Saturday, February 13, 2010

Decisions, Decisions, again

A seventh-grader who visited our Sunday School class said it was a dare. We were dared as children, too. “Betcha can’t …” jump that fence; climb that tree, swing that high? What were the dares we faced as young teens. The dare to her was to have sex. Her baby was due in January.

How can we tell which decisions will be life altering? Hindsight is good. We can look back and say “Wow, when I did that it changed everything!” Doesn’t help in making a decision today, though.

Marriage, career, home – life altering decisions. Too often we don’t research or plan for them. People marry with the idea that if it doesn’t work, they’ll split, if they marry at all. Careers are based on what jobs are open when one is looking. Homes are based on what is desired instead of what can be paid for. Life altering decisions, made on a single day’s values.

Isaac’s sons provide such an example. As the first-born, Esau was in line to inherit. He had the birth right to his father’s material goods, and was his father’s favorite.

And Isaac loved Esau, because he did eat of his venison: but Rebekah loved Jacob. (Genesis 25:28 KJV)

Always a problem in families, this making of favorites. Jacob wanted what Esau had, and found a way to achieve it. Esau made a decision based on momentary hunger that changed lives forever.

And Jacob said, Sell me this day thy birthright. And Esau said, Behold, I am at the point to die: and what profit shall this birthright do to me? And Jacob said, Swear to me this day; and he sware unto him: and he sold his birthright unto Jacob. Then Jacob gave Esau bread and pottage of lentiles; and he did eat and drink, and rose up, and went his way: thus Esau despised his birthright. (Genesis 25:31-34 KJV)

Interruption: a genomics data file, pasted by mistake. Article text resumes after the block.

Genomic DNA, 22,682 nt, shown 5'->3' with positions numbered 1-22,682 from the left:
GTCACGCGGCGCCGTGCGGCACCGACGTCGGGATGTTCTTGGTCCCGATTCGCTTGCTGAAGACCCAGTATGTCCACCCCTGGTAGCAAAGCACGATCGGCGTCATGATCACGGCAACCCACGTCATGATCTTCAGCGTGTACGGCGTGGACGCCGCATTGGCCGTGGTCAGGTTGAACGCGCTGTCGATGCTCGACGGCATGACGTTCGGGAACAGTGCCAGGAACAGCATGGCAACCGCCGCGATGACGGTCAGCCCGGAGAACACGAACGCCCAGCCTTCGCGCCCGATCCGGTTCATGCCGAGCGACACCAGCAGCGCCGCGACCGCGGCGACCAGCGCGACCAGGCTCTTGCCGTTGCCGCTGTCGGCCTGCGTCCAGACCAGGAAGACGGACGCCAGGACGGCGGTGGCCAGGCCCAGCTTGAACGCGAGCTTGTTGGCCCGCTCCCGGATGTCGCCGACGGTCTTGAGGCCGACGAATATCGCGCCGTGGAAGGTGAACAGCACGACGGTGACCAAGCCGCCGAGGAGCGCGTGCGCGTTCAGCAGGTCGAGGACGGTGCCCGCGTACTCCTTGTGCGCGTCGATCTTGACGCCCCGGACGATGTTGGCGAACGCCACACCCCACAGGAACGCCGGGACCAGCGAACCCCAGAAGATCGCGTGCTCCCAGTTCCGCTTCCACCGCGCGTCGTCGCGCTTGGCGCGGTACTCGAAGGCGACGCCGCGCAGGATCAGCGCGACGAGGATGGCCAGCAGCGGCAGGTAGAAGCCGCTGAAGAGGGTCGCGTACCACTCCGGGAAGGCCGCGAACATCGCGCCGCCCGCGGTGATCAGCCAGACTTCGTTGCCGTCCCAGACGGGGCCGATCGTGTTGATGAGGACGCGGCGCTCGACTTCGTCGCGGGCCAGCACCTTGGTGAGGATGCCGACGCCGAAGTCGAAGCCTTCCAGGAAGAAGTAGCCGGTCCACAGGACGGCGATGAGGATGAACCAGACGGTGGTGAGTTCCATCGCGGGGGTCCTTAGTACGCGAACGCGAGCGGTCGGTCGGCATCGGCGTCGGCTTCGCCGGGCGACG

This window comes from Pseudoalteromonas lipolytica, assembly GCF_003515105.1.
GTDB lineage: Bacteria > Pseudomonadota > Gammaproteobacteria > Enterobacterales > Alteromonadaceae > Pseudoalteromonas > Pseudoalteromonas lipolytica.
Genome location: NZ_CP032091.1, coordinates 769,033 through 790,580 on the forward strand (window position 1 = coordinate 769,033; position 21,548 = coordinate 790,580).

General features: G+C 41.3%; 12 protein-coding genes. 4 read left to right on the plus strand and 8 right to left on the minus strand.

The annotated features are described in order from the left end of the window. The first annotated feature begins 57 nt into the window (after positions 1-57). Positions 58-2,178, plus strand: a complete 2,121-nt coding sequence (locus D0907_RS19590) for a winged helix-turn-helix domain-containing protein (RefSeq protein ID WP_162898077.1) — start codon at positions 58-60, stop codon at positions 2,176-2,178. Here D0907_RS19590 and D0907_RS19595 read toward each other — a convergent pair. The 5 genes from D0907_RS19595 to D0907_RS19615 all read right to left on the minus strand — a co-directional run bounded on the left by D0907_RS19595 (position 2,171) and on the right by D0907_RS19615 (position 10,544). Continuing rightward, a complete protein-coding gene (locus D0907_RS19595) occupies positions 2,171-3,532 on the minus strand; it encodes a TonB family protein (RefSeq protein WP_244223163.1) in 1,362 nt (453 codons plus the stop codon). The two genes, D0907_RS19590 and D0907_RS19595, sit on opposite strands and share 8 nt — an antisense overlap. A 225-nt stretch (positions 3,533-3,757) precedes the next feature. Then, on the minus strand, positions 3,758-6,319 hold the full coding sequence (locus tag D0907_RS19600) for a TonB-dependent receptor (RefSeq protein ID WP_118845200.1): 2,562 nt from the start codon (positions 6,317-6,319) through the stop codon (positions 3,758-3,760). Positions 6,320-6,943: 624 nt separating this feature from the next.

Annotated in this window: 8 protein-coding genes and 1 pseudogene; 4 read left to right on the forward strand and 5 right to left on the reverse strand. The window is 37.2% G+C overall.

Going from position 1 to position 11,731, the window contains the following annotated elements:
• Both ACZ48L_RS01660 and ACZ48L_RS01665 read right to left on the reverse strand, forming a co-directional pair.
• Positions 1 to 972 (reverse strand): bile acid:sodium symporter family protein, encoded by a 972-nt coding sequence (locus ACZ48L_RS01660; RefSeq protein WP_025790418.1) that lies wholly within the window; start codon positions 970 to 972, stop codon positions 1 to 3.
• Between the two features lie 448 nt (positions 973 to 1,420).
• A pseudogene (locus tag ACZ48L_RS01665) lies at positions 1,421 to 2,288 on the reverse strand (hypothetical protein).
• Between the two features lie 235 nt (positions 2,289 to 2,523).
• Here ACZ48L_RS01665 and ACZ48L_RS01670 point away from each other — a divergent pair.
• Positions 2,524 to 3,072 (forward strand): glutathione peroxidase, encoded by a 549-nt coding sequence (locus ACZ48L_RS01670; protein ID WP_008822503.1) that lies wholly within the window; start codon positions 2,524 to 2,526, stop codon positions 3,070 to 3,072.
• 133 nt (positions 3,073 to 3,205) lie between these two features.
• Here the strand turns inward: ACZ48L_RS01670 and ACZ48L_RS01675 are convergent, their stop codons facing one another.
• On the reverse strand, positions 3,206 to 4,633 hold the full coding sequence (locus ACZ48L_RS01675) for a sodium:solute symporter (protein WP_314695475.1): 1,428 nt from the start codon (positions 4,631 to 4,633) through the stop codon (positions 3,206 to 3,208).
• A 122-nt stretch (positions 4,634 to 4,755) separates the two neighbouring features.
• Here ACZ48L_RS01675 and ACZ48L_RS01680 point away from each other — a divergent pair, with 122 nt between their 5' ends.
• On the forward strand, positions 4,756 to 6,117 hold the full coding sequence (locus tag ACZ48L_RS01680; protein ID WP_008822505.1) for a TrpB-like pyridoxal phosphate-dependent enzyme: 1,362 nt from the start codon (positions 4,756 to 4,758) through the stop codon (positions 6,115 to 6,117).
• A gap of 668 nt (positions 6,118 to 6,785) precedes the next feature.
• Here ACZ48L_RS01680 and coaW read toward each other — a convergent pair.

Do any of our decisions appear as foolish? Are we living today with decisions made earlier that we thought were unimportant? Ones that had consequences we really knew, but ignored?

Are we as spiritually shortsighted? Do we ignore eternal implications for pleasures that last a short time? Are our decisions based on self and now rather than God and eternity? Which decision would you rather live with ten years down the road?

Instant gratification has become the order of the day. “If it feels good, do it” has been shortened to “Just do it.”

Consider just one regretted decision for a moment. Was it based on an immediate want? How would you change it now?

Regrettably, we don’t get ‘do overs’ that clears consequences they way God clears our sins. We must live through the consequences of decisions based on temporal desires. Some of those consequences are long term. Satan can work with them to keep us separated from God if we allow him to do so.

That decision is up to us. Accept God’s cleansing of our sins. We all have them, you know.

If we say that we have no sin, we deceive ourselves, and the truth is not in us. If we confess our sins, he is faithful and just to forgive us our sins, and to cleanse us from all unrighteousness. (1 John 1:8-9 KJV)

For we have heard the truth.

And the world passeth away, and the lust thereof: but he that doeth the will of God abideth for ever. (1 John 2:17 KJV)

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